|Applied Marine Ecology|
|Aquatic Species Ecology|
|Food Webs and Invertebrates Community Dynamics|
|Invasive Species (Wetlands)|
|Platypus Conservation Initiative|
|River Red Gum Dynamics and Management|
|Wetland Ecology and Stable Isotopes|
|Invasive Species (Terrestrial)|
|Spatial Analyses and GIS|
|Vegetation Survey and Mapping|
Every year since 2007 the Centre for Ecosystem Science has been running field trips to Sturt National Park, Strzelecki Regional Reserve and nearby properties under the directive of Mike Letnic. We use these trips to understand the role that top predators are playing in sustaining biodiversity in arid ecosystems.
Each trip we conduct a range of sampling including pitfall trapping, Elliott trapping, spotlight surveys, vegetation surveys and soil surveys.
If you are interested in more information or volunteering opportunities please contact Mike. Publications related to this project and contact details can be found here.
|Letnic et al.||2016||The crest-tailed mulgara (Dasycercus cristicauda) in the south-eastern Strzelecki Desert||
Our survey trips always uncover something surprising. Recently we observed a range extension of the crest-tailed mulgara or ampurta, (Dasycercus cristicauda), which was very exciting! We discuss our observations in an article published in Australian Mammalogy. The article can be accessed here: http://www.publish.csiro.au/paper/AM15027.htm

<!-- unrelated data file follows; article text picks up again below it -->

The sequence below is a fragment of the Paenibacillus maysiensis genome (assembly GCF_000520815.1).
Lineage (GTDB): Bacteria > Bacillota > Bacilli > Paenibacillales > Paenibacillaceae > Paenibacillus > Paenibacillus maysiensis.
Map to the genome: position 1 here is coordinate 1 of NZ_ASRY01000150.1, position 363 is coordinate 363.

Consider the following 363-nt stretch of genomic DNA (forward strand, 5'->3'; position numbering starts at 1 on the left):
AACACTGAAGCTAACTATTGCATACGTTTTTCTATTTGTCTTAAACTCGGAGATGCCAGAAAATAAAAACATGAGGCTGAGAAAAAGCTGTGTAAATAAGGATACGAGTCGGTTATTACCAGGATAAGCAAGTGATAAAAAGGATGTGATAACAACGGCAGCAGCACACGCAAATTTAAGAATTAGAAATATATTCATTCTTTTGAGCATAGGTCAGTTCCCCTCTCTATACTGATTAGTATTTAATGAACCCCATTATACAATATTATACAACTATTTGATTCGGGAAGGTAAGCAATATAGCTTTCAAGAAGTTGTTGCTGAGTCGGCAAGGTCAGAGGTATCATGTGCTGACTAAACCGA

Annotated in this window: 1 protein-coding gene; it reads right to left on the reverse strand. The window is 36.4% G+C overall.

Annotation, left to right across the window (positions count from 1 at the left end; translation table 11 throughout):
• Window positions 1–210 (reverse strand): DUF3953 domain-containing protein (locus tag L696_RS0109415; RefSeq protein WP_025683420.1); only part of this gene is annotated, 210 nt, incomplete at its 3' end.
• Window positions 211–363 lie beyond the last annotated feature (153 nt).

We report observations of the crest-tailed mulgara (Dasycercus cristicauda) in the south-eastern Strzelecki Desert. Our observations, made during spotlight surveys and using infrared cameras, extend the contemporary range of D. cristicauda to the east by 180 km but subfossil records show that these observations are within the pre-European-settlement range of the species. Whether our observations represent a range expansion or localised population irruption of a previously unknown refuge population is not known. Future studies are recommended to establish the distribution of D. cristicauda in the region and the factors determining its distribution and abundance
The trip started off a bit wet with lots of rain during the first half of the trip. However, trapping was a success on our second site (dingoes present). Seems like all the little critters were trying to hide from the rain in our pitfall traps.
Every year we have at least three field trips, with the main ones occurring in March, July, and November. March 2016 is here, so it is time for our Autumn sampling trip!
The time has come around again so soon! We were only just out in June!
Tel: +61 2 9385 8296 | email: email@example.com | Address: Room 508, Building D26, School of Biological, Earth and Environmental Sciences, University of NSW
Authorised by Professor Richard Kingsford, Director | CRICOS Provider Code 00098G | ABN 57 195 873 179